At the end of July, Jamaican award-winning author Roland Watson-Grant will be a special guest presenter at the IBOM International Art and Book Festival in Nigeria.
Watson-Grant, who is the winner of the 2021 Commonwealth Short Story Competition in the Caribbean region for The Disappearance of Mumma Del, has been invited to read his work as well as host a masterclass on creative non-fiction writing.
“This is all as a result of what comes with winning Commonwealth. My work has been gaining a lot of traction in Africa. Countries such as Ghana, Namibian and Nigeria are really popping up on my radar these days. I had the opportunity to contribute to Doek!, a literary magazine in Namibia — the first Caribbean writer to do so — and this was also picked up by the New York Times. But this request to participate in the festival is based on the piece I Know I Owe the Obeah Man, a piece I wrote for the Jamaica Journal which has been archived by the Smithsonian Libraries,” He shared with the Jamaica Observer during a telephone interview.
For Watson-Grant, being invited to present in Africa represents a manifestation of some of the plans and goals he had set for himself as a writer and is part of the building of his literary brand.
“It is as was planned. When I planned my literary year, one of the things I noted was a more deliberate look to the east. We here in the west tend to think North America and England is where it is at alone, ignoring the major market that is Africa. There is a growing literary hub in Ghana and Namibia, then there is Nollywood [Nigeria]… so why not make a push there?
“I am all about reciprocal support with the interesting African writers so I have a following there already, so the stories will find a way. Plus, I am working on the other subsets which include screenwriting and film so this is about making those connections as our stories have a universal quality that can reverberate around the world,” he continued.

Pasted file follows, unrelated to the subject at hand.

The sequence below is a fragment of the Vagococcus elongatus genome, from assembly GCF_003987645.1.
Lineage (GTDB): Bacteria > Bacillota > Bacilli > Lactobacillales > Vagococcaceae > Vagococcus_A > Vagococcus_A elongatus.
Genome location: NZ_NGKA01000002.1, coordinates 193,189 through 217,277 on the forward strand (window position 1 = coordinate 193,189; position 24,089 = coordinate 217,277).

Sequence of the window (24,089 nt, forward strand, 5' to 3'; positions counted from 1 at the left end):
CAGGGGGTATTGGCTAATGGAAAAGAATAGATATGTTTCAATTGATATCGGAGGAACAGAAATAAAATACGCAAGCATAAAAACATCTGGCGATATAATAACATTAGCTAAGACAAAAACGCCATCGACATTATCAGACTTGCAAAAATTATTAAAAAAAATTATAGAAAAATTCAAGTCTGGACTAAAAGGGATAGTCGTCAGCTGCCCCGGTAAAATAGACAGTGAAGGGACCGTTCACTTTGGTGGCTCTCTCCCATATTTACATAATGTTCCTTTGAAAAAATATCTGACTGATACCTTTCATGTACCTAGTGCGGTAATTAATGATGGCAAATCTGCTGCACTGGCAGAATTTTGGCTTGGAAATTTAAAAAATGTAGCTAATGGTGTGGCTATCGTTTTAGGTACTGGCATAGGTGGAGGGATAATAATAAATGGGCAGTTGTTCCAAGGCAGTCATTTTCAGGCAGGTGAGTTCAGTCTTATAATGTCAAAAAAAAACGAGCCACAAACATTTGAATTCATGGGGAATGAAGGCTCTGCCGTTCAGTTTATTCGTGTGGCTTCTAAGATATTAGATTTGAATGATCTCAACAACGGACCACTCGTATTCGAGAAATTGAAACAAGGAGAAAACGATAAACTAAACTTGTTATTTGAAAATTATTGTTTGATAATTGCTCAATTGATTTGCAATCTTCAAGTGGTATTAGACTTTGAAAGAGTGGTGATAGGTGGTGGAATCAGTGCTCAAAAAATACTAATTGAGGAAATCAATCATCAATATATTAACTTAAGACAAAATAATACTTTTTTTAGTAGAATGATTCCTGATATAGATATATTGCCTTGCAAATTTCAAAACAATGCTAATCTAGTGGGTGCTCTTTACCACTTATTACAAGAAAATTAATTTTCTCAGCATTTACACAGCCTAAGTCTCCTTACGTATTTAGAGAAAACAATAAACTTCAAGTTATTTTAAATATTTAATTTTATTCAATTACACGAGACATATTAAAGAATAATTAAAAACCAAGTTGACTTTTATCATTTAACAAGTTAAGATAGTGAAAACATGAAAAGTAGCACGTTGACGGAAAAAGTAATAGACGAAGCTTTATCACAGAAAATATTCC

Global appeal is something that Watson-Grant seems to possess. One of his early works, Skecher/Skid, was a hit in Turkey.
The themes explored in his works reflect a strong level of African retention in Jamaican culture and society, which he agreed could be part of the pull on the African continent being witnessed at this time. But he also shared that it also has to do with the vulnerability of the stories which resonate with his African audience.
“The thing with African literature, and [which] is reflected in the works by writers such as [Chinua] Achebe, is that it shows the characters from their most decadent to their weakest points when they are very vulnerable — and I go for that in my stories,” he said.
He was quick to respond to those who note that highlighting our vulnerability showcases us when we are not at our best.
“The tourist gaze on Jamaica has it locked when it comes to showcasing everything is shiny and ‘No problem’, and if we are not careful we could mistake that for our reality. Our most vulnerable story includes 500 years of poverty and disenfranchisement and how that plays out in identity issues and modern-day problems such as bleaching of the skin. All of these go into making us who we are and can be put into great stories which can interest and connect with a global audience. The key is to always leave questions open for the individual to answer for himself and for introspection,” reasoned Watson-Grant.
Meanwhile, The Disappearance of Mumma Del, the work which won the Commonwealth prize last year, has been shortlisted for the Tom-Gallon Trust Award, which is administered by The Authors’ Licensing and Collecting Society, a British organisation that works to ensure that writers are fairly compensated for any of their works that are copied, broadcast or recorded. It has operated in the United Kingdom since 1977.
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